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The Justice Department announced the arrest of 150 alleged darknet drug traffickers and other criminals in a global crackdown on the illicit sale of opioids and other drugs in a sweeping international law enforcement operation conducted across the United States, Australia, and Europe amid record-high drug overdose deaths in the U.S.
The operation, dubbed Operation Dark HunTor, was conducted through DOJ’s Joint Criminal Opioid and Darknet Enforcement team in coordination with Europol’s European Cybercrime Centre and other foreign law enforcement agencies and was announced on Tuesday by Deputy Attorney General Lisa Monaco, European counterparts, and other law enforcement officials.
“We are here today to expose those who seek the shadows of the internet to peddle killer pills worldwide,” Monaco said, adding, “There is no dark internet. We can and we will shine a light.”
Monaco said the drugs seized in the operation “contained enough fentanyl for four million lethal doses” as she pointed to her “One Pill Can Kill” campaign. The seizures included “fake pills which are often laced with fentanyl or methamphetamine.” The deputy attorney general said that “since the onset of the COVID-19 pandemic, more people than ever have turned to the DarkNet for drugs” and lamented the “ongoing opioid crisis plaguing our communities.”
The Centers for Disease Control and Prevention announced earlier this month that the 12-month time period from March 2020 to March 2021 saw a record-high number of drug overdose deaths in the U.S., with 96,779 such reported deaths across the country in the midst of the COVID-19 pandemic and associated significant economic and social disruptions. The CDC said that there are 99,106 predicted drug overdose deaths. This number represents a roughly 30% increase in the number of drug overdose deaths in the previous yearlong period. Opioids accounted for the highest number of overdose deaths, followed by synthetic opioids (such as fentanyl), excluding methadone.
The U.S. murder rate also increased nearly 30% in 2020, according to the FBI, the largest percentage increase in modern U.S. history, with almost 5,000 more murders last year than the year before adding up to 21,570 total, though the rate is still down from the heights reached during the violent 1990s.
The Justice Department said Tuesday that Operation Dark HunTor “builds on the success of last year’s Operation DisrupTor and the coordinated law enforcement takedown earlier this year of DarkMarket, the world’s then-largest illegal marketplace on the Darknet.”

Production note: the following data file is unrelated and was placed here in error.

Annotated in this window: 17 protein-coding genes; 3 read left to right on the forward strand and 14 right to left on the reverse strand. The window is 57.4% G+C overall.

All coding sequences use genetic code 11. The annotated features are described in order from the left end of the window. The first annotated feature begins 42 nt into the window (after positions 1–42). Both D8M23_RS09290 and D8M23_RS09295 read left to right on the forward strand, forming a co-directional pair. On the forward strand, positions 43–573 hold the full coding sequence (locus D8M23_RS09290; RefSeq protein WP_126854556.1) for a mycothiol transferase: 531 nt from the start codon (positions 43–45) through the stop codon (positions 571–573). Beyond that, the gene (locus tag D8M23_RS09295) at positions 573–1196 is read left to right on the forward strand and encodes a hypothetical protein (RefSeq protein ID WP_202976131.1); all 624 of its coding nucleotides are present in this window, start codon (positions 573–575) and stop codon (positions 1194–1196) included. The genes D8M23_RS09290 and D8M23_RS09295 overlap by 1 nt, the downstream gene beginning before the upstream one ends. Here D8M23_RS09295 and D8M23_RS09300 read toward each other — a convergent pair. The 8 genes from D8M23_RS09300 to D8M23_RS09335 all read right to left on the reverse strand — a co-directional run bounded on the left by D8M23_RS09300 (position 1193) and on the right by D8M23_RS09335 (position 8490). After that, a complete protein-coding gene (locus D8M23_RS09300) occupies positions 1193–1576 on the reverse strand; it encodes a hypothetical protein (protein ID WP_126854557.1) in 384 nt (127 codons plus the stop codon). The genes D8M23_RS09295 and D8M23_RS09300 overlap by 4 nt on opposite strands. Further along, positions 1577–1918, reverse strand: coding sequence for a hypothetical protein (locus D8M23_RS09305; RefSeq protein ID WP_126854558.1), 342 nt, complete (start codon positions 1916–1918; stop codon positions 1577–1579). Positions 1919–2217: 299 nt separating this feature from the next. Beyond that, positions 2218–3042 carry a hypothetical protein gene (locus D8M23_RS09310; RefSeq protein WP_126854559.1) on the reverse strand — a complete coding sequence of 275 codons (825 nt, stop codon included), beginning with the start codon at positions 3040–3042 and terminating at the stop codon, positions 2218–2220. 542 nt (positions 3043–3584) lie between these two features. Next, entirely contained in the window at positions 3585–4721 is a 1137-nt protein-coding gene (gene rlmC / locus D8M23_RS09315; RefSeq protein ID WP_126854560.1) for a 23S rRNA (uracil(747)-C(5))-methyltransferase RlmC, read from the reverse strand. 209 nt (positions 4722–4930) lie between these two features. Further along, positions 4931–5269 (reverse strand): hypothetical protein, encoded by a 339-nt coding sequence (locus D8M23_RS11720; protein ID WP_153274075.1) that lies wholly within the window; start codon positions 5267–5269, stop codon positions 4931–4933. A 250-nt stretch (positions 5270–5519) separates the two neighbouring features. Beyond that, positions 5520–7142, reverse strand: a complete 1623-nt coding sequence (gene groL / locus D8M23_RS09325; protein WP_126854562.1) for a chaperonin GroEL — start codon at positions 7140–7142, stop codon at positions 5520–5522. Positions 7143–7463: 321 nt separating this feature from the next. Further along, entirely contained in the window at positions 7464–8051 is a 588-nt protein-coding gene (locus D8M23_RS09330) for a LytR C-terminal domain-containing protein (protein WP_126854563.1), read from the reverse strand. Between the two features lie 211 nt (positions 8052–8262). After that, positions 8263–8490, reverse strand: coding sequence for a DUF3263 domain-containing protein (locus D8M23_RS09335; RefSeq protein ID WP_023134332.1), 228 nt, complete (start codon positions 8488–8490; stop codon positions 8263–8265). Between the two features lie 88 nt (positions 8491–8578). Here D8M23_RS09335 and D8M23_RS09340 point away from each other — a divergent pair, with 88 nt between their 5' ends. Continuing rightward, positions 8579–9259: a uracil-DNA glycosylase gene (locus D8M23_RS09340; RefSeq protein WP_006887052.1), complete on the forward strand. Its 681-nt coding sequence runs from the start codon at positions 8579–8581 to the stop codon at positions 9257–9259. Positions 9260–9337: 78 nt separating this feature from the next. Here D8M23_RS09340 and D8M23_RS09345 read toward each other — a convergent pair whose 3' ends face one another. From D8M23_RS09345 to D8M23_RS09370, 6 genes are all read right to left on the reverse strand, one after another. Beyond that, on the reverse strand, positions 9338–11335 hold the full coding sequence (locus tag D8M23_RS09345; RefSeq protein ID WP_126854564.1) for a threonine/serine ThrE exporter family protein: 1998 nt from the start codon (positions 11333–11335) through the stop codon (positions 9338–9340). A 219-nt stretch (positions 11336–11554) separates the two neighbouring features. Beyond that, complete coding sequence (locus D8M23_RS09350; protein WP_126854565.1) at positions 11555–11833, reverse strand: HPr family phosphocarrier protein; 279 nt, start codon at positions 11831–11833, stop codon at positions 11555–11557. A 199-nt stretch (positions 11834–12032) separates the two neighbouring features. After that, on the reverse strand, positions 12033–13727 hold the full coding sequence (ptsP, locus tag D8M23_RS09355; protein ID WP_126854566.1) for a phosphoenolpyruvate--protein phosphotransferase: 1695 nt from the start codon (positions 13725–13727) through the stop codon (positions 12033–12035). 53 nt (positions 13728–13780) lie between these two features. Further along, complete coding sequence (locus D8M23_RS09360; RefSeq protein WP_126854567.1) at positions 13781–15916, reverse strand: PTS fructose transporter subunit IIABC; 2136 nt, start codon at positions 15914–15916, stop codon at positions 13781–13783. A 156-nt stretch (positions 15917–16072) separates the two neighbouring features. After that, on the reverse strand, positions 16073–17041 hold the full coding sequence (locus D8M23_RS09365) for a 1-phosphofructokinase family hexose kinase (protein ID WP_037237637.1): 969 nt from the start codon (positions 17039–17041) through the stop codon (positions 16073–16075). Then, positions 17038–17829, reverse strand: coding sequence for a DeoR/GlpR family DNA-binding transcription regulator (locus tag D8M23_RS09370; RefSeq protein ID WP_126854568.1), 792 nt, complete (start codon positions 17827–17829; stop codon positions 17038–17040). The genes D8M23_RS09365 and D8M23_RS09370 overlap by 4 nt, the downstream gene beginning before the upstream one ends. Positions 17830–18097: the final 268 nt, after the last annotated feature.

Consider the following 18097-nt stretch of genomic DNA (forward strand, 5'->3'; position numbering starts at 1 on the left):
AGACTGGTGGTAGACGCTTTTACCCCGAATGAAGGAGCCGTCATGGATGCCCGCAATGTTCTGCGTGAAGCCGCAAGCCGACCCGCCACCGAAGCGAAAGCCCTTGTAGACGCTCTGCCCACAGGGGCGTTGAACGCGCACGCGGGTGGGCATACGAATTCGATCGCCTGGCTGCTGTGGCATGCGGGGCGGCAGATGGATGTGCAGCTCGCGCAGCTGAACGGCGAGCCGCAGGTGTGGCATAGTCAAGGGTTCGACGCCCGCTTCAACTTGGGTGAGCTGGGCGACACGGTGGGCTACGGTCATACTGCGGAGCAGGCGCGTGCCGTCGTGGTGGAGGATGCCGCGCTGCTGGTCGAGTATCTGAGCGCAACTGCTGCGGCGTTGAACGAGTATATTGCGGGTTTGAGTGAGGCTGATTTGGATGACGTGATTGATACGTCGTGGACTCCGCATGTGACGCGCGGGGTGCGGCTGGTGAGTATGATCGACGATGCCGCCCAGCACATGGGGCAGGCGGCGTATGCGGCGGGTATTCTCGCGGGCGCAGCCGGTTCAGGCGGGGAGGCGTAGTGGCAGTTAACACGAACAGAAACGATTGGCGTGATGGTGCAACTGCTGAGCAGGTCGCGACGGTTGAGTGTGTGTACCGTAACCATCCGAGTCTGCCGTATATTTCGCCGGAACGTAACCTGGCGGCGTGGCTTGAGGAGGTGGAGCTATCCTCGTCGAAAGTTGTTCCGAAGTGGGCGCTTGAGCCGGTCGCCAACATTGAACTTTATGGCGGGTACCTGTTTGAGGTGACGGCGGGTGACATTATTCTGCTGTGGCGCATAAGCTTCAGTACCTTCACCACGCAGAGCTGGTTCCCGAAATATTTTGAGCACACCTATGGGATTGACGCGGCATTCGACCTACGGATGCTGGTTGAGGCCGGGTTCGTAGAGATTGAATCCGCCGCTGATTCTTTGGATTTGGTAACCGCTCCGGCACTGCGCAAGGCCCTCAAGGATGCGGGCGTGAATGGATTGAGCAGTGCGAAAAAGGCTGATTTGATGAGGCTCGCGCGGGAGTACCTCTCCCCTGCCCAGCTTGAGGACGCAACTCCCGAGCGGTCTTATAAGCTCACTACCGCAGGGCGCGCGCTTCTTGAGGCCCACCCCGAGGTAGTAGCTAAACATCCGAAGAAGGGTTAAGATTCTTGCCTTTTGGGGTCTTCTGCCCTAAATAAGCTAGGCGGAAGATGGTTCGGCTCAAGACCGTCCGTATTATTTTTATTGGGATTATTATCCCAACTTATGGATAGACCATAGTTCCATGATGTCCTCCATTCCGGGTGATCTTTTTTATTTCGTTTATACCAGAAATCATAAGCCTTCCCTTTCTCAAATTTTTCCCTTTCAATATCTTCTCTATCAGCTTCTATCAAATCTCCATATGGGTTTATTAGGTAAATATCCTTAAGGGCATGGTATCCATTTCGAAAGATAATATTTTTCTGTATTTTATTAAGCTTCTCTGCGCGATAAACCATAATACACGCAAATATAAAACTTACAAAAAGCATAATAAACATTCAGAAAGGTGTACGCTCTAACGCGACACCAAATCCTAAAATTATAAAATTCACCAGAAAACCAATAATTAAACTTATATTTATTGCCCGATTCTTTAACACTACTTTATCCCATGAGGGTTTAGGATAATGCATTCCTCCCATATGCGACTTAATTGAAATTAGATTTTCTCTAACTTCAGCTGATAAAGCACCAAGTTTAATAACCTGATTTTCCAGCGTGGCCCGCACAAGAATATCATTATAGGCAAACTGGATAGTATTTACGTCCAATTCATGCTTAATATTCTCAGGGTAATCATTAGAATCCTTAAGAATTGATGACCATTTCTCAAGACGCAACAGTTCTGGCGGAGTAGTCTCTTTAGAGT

DOJ said Operation Dark HunTor “resulted in the arrest of 150 alleged Darknet drug traffickers and other criminals who engaged in tens of thousands of sales of illicit goods and services across Australia, Bulgaria, France, Germany, Italy, the Netherlands, Switzerland, the United Kingdom, and the United States.” DOJ said the operation “resulted in the seizure of over $31.6 million in both cash and virtual currencies” as well as approximately 234 kilograms of drugs worldwide including 152.1 kilograms of amphetamine, 21.6 kilograms of cocaine, 26.9 kilograms of opioids, 32.5 kilograms of MDMA, and “more than 200,000 ecstasy, fentanyl, oxycodone, hydrocodone, and methamphetamine pills, and counterfeit medicine.”
Prosecutors said the operation led to 65 arrests across the U.S., one in Bulgaria, three in France, 47 in Germany, four in Italy, four in the Netherlands, two in Switzerland, and 24 in the United Kingdom.
When asked, Monaco acknowledged the role played by China in the opioid crisis in the U.S.
“We know that precursor chemicals that go into these pills are coming from labs in China and are manufactured in Mexico,” Monaco said, adding, “You can expect us to continue to press our international counterparts, to press countries like China, to press countries like Mexico, to make sure that these labs cannot operate from their countries and send deadly pills to our country.”
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Original Author: Jerry Dunleavy
Original Location: DOJ announces 150 arrests in darknet opioid trafficking crackdown